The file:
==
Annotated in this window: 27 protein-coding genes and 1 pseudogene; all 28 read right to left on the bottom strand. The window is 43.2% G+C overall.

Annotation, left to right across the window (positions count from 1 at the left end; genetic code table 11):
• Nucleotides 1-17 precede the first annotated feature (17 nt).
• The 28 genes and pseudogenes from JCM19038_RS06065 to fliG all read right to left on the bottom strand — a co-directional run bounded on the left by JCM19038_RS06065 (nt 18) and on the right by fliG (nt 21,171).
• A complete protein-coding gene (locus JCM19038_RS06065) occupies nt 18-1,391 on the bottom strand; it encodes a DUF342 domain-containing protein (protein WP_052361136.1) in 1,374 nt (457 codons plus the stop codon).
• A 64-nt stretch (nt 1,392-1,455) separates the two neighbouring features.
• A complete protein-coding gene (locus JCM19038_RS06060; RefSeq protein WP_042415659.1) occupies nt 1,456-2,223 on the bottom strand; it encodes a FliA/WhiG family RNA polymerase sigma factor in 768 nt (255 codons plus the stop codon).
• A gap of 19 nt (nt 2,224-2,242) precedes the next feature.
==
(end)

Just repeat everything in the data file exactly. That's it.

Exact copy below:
Annotated in this window: 27 protein-coding genes and 1 pseudogene; all 28 read right to left on the bottom strand. The window is 43.2% G+C overall.

Annotation, left to right across the window (positions count from 1 at the left end; genetic code table 11):
• Nucleotides 1-17 precede the first annotated feature (17 nt).
• The 28 genes and pseudogenes from JCM19038_RS06065 to fliG all read right to left on the bottom strand — a co-directional run bounded on the left by JCM19038_RS06065 (nt 18) and on the right by fliG (nt 21,171).
• A complete protein-coding gene (locus JCM19038_RS06065) occupies nt 18-1,391 on the bottom strand; it encodes a DUF342 domain-containing protein (protein WP_052361136.1) in 1,374 nt (457 codons plus the stop codon).
• A 64-nt stretch (nt 1,392-1,455) separates the two neighbouring features.
• A complete protein-coding gene (locus JCM19038_RS06060; RefSeq protein WP_042415659.1) occupies nt 1,456-2,223 on the bottom strand; it encodes a FliA/WhiG family RNA polymerase sigma factor in 768 nt (255 codons plus the stop codon).
• A gap of 19 nt (nt 2,224-2,242) precedes the next feature.